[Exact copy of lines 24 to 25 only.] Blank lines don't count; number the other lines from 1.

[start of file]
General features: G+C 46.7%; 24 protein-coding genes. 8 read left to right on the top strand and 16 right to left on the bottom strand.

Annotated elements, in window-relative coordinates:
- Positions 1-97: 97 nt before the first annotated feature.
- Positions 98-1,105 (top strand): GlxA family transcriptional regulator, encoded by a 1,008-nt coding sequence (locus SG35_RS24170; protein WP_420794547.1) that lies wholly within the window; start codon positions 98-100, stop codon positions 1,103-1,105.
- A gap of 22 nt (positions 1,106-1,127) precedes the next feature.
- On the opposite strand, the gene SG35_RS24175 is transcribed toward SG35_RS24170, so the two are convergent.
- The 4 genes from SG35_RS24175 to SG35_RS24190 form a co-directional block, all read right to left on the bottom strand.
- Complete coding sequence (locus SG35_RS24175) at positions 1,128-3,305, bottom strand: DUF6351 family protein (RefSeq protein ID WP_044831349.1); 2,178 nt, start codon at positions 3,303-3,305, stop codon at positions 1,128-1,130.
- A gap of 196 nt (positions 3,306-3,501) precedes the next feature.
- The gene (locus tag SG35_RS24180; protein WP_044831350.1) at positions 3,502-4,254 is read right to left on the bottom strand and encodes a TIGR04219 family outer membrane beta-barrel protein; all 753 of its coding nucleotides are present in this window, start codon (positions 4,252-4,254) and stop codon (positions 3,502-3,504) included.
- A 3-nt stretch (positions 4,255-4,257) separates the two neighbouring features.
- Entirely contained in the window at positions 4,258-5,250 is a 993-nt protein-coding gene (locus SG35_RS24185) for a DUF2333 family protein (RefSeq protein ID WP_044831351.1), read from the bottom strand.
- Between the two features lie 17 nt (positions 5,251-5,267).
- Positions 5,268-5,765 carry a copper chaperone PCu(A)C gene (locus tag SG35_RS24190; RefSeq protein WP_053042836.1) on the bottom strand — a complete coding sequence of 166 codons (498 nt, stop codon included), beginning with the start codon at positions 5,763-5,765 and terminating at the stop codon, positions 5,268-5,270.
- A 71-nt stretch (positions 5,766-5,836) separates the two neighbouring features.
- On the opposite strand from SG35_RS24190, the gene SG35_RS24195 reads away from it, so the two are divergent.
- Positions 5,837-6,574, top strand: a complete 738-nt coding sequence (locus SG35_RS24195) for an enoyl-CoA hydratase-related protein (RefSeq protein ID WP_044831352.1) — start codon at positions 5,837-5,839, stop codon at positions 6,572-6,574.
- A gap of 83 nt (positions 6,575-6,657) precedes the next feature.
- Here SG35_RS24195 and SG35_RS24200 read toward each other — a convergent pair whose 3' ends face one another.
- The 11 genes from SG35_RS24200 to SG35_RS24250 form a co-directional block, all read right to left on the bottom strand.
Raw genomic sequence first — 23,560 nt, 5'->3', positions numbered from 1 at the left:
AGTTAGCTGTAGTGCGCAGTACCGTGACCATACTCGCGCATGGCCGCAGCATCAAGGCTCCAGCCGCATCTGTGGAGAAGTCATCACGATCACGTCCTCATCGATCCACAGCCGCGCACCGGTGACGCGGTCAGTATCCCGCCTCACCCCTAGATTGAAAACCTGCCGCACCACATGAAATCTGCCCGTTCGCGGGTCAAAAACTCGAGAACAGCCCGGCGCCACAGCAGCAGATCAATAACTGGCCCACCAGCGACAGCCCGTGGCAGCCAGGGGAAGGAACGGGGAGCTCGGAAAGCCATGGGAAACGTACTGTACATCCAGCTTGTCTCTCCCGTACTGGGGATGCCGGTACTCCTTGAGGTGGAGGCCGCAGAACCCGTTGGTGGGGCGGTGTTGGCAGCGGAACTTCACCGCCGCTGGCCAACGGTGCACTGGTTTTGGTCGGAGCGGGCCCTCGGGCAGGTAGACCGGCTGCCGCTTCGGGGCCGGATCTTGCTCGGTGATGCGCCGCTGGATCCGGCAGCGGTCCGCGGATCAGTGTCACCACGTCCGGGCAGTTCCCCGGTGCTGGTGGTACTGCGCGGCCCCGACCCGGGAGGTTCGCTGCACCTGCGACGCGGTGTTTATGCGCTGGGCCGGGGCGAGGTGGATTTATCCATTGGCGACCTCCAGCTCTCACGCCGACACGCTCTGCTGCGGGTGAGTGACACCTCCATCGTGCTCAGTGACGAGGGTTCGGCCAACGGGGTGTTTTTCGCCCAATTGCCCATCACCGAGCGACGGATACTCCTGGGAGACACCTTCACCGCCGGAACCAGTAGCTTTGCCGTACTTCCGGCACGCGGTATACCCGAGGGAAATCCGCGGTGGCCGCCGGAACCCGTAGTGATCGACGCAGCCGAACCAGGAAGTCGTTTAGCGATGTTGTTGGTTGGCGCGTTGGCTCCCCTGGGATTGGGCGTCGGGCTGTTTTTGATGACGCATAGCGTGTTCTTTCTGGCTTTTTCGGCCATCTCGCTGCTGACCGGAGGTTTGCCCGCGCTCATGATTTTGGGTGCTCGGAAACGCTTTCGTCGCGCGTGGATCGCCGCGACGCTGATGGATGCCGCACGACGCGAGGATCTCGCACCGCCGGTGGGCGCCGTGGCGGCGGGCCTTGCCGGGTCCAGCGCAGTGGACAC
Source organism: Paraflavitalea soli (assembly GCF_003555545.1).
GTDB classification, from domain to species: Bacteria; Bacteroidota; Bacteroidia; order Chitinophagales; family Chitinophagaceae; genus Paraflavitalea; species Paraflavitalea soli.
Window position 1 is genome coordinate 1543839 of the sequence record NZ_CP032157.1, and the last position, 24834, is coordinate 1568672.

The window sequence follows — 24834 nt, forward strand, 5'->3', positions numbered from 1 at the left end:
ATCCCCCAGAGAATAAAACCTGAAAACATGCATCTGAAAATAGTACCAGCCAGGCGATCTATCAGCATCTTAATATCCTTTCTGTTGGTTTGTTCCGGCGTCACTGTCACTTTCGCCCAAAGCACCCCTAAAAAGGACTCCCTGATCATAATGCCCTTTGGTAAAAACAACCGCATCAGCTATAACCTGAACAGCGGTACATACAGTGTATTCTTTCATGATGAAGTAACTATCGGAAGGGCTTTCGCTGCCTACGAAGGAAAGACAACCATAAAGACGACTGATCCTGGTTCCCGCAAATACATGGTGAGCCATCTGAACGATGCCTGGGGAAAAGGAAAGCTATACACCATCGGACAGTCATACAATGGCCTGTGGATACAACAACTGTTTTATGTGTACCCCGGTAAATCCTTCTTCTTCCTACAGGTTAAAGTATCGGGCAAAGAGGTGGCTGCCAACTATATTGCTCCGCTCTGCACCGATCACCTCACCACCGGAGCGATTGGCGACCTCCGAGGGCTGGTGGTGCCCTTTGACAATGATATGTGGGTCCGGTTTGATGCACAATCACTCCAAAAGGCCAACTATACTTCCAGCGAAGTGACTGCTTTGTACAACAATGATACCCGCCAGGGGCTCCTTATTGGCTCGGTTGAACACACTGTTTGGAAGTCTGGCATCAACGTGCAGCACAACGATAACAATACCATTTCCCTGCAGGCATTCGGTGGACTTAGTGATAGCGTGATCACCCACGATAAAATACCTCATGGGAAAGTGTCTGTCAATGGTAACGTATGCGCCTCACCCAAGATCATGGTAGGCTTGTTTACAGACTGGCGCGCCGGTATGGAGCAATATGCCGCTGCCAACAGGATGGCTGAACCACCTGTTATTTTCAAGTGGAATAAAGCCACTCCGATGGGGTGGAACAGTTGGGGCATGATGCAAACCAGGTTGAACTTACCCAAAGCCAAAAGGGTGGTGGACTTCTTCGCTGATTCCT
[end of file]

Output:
GTDB classification, from domain to species: Bacteria; Bacteroidota; Bacteroidia; order Chitinophagales; family Chitinophagaceae; genus Paraflavitalea; species Paraflavitalea soli.
Window position 1 is genome coordinate 1543839 of the sequence record NZ_CP032157.1, and the last position, 24834, is coordinate 1568672.